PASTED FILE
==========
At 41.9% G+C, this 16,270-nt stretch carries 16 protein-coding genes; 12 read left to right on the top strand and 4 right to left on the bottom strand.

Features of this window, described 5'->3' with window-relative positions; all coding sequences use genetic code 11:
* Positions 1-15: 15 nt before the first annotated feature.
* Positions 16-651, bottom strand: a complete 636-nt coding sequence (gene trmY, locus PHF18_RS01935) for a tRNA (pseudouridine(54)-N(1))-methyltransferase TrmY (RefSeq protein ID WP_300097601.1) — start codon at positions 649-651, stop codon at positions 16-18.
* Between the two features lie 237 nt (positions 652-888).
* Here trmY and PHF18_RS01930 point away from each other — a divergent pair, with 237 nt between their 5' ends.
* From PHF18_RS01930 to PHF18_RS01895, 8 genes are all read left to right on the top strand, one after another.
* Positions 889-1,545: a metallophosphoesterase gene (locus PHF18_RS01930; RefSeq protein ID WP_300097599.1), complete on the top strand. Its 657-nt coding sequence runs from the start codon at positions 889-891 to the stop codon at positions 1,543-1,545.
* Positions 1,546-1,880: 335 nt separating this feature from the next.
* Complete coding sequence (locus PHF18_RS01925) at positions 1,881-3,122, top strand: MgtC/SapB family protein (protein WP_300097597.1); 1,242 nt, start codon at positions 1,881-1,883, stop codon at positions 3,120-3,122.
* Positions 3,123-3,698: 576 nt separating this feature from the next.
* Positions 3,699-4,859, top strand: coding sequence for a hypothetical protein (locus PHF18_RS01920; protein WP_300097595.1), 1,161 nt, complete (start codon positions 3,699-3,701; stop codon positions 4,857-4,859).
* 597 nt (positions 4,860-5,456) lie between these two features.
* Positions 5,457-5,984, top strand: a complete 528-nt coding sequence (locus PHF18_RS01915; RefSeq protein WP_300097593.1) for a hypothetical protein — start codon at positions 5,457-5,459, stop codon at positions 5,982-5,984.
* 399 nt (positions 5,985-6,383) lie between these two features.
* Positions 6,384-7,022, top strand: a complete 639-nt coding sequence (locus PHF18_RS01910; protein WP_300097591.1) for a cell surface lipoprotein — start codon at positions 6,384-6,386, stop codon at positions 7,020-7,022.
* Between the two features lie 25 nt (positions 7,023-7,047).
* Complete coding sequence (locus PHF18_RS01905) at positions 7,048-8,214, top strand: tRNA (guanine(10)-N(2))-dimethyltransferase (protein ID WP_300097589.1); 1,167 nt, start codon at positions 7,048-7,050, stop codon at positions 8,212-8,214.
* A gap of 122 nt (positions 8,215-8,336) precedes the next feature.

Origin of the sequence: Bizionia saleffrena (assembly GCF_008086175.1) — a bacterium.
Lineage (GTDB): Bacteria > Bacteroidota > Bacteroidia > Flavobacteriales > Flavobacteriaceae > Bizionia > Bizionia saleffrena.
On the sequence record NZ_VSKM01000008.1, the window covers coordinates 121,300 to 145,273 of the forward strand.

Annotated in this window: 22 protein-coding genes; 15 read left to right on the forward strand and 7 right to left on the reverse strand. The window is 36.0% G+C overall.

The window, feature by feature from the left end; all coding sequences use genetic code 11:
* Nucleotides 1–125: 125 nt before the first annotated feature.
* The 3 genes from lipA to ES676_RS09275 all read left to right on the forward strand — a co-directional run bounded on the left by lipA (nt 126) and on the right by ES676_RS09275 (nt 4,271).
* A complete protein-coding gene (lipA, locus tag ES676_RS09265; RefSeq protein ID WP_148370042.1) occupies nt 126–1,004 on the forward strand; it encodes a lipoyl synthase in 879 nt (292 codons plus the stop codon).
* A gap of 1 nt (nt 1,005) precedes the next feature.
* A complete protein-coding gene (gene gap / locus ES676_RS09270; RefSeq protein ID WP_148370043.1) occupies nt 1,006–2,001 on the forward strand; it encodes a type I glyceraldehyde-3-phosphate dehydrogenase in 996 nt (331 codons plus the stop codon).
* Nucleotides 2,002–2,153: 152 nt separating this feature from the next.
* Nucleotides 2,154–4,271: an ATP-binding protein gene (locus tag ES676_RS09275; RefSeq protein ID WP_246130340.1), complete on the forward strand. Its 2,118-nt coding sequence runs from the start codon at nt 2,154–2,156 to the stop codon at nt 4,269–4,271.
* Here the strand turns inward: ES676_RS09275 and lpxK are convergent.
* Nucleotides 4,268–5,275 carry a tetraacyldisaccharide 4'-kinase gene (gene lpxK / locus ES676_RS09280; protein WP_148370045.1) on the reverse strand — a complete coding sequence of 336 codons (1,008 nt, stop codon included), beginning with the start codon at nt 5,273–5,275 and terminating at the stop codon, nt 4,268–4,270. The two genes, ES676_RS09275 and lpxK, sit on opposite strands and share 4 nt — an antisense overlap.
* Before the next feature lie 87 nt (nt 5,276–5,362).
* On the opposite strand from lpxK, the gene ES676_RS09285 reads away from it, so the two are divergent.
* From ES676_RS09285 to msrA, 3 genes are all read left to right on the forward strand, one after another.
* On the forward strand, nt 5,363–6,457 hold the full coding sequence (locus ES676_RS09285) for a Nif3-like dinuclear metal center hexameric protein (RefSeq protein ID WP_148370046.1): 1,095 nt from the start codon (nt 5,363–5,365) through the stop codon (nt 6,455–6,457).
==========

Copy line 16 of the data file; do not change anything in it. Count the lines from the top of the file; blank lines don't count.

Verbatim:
* Positions 6,384-7,022, top strand: a complete 639-nt coding sequence (locus PHF18_RS01910; protein WP_300097591.1) for a cell surface lipoprotein — start codon at positions 6,384-6,386, stop codon at positions 7,020-7,022.